Reflections on the Cultural Revolution

Personal reflections can reveal some of the most intimate details from history, but as they involve personal perspective they often only reveal one part of the story. In China, Chairman Mao’s Cultural Revolution affected millions of Chinese, particularly intellectuals and their families, as evidenced in Balzac and the Little Chinese Seamstress and _Wild Swan_s. Both works are either partly or solely based on the personal experiences of the authors, dealing with the period in their life affected by the Cultural Revolution. Sijie’s story of reeducation highlights the stark differences between city intellectuals and Mao’s beloved peasants and how they ‘reeducate’ one female peasant with Western literature. Chang tells her own story of growing up in a society deeply affected by Mao’s political indoctrination and an education system where role models such as Lei Feng sprang from the Chinese Communist Party’s (CCP) propaganda campaigns. Much can be learned from their depictions of communist China and the terrible legacy of Mao’s policies. However, it must also be recognized that both authors had migrated to European countries, receiving a European college education, and were from fairly wealthy and comfortable backgrounds. While their removal from China allowed them the freedom to criticize elements of their past, they only represent one small part of those affected by Mao’s Cultural Revolution.

Sijie opens his semi-autobiographical novel with a scene depicting the local peasants passing around and examining the narrator’s violin. The imagery is reminiscent of caveman or a child discovering some fascinating new item to explore, serving perhaps to belittle their intelligence and highlight the peasant’s backwardness. The narrator and Luo seem to be indifferent to communist propaganda and Chairman Mao, although they go to the countryside without protest. There they develop a relationship with the little seamstress, exposing her to Western literature and ultimately inspiring her to leave her rural home for the city. Her ‘reeducation’ seems to highlight that even the ignorance and lack of knowledge that ties peasants to Mao’s revolution can be broken.

In Wild Swans, Chang appeared more susceptible to the propaganda machine of the CCP. She describes how all were to learn “love and devotion” to Mao from the famous soldier Lei Feng. Although Lei Feng may have been a real person, it is quite apparent from his biography and its title, that his story was being used as propaganda by the CCP to encourage acceptable behavior and adherence to the party line. Chang’s depiction of the Cultural Revolution is very revealing and her work serves to highlight just how deeply the political indoctrination of Mao affected her and other Chinese youth through the education system. The most profound effects of this period in China were on intellectuals and Chang’s work deals intimately with the consequences for those who denounced Mao and his policies, as did her parents.

While the two authors focused on different periods of their life in communist China and their acceptance of Mao’s propaganda differed, they both came from intellectual backgrounds and did not truly experience a peasant’s life. It is true that Sijie underwent reeducation, but he was not raised as a peasant nor would he have to remain in the countryside for long, returning to the city and escaping to France. Chang also experienced reeducation before she moved to Britain in 1978, where she realized how blind she had been in the “cult of Mao”; but like Sijie she enjoyed a wealthy upbringing and her experience as a peasant was brief. Looking back on his time in China, Sijie seems unable to see any happiness in the peasants or to question whether they felt any more freedom under Mao, depicting them primarily as unintelligent and unaware. Chang attributes any love of Mao to their falling victim to Mao’s propaganda, without attempting to delve deeper into other reasons why millions of Chinese would follow his campaigns that left millions dead and livelihoods ruined. While their personal stories shed light on a difficult and emotional period for these individuals, their removal from the situation and a privileged upbringing have perhaps affected their ability to see outside of their own world and explore how it affected other groups.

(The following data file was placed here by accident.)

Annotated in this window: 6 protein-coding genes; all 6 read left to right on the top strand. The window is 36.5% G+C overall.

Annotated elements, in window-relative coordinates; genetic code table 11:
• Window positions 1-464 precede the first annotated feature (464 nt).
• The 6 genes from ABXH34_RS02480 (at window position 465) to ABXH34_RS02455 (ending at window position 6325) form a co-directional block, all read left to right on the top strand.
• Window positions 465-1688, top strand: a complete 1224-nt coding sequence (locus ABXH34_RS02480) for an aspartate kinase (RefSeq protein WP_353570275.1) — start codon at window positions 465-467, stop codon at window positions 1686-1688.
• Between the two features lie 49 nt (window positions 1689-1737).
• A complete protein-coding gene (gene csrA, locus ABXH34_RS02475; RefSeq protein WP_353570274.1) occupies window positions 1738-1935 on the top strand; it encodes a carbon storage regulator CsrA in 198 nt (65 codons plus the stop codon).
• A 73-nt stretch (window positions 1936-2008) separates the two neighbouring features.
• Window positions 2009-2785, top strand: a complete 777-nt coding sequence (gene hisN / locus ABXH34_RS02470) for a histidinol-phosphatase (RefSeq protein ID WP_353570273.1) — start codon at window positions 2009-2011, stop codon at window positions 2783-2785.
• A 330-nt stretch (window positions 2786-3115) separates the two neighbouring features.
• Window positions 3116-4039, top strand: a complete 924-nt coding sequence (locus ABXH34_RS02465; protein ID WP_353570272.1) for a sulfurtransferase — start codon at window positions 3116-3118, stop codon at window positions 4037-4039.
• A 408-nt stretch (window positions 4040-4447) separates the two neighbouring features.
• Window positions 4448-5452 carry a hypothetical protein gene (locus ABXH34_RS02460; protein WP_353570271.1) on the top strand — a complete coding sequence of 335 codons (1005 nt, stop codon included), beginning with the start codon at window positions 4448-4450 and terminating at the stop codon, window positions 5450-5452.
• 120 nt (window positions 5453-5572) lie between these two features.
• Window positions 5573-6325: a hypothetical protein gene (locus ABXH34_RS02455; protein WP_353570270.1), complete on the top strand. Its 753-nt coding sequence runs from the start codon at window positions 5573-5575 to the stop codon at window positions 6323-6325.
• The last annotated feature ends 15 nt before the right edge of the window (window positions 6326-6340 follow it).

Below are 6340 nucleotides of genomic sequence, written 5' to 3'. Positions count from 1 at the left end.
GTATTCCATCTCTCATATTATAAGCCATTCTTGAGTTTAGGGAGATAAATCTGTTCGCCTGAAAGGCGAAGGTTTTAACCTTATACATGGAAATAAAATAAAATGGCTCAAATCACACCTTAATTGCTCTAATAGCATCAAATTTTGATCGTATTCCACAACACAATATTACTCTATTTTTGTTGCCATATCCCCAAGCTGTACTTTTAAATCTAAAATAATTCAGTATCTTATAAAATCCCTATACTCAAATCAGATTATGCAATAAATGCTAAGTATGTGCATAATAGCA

In their work, both Sijie and Chang expose the harsh treatment that intellectuals and their families experienced during the Cultural Revolution and the effective propaganda machine used by the communist party. Indeed, the negative impact of Mao’s rule is well documented and there is little doubt many suffered under his rule. However, Sijie and Chang’s accounts deal mainly with their own experiences, showing little regard for how Mao’s China affected anyone outside of their social class and we see only one part of the story. There is also the danger that their migration to a Western and capitalist nation has distorted their memories and affected their judgment. In fact, Chang attributes her turning away from Chinese communism to the “freedom of London” and appropriately, in Sijie’s work it is the Western author Balzac that awakens the little seamstress from her ignorance and sends her to the city to seek her own future. While their stories serve as excellent examples of one side of Mao’s China they fail to significantly encompass the other classes or peasantry which makes up the vast majority of China’s massive population. It would seem that their stories alone cannot provide the whole and most accurate impact of Mao and the Cultural Revolution on China.